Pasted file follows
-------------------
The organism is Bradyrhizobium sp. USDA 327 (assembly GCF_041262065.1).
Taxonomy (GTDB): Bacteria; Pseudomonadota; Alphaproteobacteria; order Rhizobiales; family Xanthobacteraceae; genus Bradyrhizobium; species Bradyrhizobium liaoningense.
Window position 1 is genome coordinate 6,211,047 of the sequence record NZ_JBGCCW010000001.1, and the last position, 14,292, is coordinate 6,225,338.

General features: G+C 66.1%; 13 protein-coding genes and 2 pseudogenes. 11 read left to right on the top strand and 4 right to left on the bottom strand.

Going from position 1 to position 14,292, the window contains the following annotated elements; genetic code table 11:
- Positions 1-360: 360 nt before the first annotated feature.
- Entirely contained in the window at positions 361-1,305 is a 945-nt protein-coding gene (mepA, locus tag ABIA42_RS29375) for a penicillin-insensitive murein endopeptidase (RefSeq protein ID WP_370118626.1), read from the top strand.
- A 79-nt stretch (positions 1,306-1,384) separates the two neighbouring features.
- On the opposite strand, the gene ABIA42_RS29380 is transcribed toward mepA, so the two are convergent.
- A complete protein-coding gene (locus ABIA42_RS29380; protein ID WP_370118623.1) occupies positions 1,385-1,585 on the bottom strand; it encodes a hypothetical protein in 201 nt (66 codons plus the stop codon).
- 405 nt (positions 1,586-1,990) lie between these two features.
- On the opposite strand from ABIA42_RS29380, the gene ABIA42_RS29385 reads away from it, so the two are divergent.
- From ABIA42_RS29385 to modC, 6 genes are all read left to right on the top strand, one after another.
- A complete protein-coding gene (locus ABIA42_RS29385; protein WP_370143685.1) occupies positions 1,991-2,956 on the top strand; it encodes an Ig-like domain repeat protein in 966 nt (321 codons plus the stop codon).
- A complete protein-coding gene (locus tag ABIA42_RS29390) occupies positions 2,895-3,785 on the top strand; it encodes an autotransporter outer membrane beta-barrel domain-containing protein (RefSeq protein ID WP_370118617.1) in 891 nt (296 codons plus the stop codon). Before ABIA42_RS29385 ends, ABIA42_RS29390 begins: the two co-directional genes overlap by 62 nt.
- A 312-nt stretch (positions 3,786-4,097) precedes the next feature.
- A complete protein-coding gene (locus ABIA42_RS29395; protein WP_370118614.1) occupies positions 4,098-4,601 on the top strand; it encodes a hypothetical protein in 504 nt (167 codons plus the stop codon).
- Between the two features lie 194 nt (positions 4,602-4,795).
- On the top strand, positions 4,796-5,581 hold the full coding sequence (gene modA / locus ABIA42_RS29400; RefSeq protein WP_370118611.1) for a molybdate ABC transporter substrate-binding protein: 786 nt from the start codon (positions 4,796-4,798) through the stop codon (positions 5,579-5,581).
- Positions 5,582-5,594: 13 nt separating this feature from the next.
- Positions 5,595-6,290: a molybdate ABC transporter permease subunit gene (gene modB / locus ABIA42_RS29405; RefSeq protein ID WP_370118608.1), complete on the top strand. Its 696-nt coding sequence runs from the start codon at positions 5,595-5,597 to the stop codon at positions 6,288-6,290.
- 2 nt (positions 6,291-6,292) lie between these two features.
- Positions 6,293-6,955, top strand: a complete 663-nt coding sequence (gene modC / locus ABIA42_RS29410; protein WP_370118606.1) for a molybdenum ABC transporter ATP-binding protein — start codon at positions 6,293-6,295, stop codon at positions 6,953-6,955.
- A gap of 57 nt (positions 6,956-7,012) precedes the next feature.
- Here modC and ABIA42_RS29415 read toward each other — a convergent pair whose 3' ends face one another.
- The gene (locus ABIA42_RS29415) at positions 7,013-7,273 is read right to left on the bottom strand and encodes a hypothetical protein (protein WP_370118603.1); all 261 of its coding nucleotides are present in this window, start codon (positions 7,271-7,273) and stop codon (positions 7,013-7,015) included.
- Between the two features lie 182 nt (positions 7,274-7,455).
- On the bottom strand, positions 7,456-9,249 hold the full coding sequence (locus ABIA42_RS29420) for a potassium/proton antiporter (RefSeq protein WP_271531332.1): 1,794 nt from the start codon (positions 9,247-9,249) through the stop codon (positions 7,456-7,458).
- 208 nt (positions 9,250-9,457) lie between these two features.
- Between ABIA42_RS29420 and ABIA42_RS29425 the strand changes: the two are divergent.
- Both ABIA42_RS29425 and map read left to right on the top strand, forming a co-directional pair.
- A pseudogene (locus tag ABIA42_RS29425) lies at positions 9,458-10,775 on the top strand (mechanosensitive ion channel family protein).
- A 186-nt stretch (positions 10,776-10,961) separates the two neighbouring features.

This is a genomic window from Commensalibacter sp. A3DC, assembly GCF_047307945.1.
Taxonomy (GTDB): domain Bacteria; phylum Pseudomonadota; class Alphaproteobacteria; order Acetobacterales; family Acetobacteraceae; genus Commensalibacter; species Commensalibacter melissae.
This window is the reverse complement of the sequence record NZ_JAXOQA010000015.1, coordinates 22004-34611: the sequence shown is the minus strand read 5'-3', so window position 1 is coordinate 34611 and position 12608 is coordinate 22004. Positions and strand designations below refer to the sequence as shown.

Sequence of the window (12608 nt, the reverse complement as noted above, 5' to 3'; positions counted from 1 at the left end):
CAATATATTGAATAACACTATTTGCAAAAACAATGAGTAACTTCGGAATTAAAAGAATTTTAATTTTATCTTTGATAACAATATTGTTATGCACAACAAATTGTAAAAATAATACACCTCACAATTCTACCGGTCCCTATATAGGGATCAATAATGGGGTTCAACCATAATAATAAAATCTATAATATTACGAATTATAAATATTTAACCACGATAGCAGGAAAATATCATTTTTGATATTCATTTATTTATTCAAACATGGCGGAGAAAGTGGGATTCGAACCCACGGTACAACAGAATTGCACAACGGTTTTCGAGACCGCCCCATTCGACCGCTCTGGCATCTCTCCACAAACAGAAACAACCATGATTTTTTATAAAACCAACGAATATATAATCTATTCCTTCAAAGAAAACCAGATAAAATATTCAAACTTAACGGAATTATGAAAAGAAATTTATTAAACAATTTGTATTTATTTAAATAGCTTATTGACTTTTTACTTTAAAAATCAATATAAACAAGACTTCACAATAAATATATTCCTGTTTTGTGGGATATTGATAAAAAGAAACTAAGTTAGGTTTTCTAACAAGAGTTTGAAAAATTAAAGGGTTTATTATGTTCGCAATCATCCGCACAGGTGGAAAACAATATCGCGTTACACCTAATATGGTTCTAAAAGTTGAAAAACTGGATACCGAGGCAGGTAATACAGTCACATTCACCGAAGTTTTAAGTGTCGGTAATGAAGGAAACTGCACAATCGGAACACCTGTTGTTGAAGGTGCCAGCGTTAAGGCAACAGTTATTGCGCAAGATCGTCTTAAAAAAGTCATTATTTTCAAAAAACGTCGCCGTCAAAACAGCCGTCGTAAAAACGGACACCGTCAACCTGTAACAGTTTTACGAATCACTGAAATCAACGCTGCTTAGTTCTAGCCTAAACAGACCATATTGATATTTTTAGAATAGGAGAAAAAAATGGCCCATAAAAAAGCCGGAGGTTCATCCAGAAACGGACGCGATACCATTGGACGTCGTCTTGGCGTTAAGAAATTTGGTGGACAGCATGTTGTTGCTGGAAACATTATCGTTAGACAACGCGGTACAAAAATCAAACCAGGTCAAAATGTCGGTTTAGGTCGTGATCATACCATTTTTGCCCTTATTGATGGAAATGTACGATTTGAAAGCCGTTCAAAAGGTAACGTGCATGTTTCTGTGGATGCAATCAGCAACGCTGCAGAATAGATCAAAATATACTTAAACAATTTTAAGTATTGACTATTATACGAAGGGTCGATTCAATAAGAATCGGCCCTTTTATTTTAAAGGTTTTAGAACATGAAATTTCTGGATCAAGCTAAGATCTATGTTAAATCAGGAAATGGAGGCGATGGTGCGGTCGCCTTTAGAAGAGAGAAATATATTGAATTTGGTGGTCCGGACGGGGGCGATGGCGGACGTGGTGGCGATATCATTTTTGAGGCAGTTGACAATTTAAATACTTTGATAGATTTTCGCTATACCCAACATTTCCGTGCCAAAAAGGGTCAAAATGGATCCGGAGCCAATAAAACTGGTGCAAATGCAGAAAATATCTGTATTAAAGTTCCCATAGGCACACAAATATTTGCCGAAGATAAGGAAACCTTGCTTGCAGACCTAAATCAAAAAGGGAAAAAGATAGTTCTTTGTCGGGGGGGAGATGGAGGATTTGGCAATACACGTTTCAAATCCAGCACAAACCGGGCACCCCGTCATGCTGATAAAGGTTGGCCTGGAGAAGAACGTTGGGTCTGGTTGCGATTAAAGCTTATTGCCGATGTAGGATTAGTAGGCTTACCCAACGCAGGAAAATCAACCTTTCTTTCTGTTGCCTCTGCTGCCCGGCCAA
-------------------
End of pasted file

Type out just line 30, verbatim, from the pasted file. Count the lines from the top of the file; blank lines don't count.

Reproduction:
- Between ABIA42_RS29420 and ABIA42_RS29425 the strand changes: the two are divergent.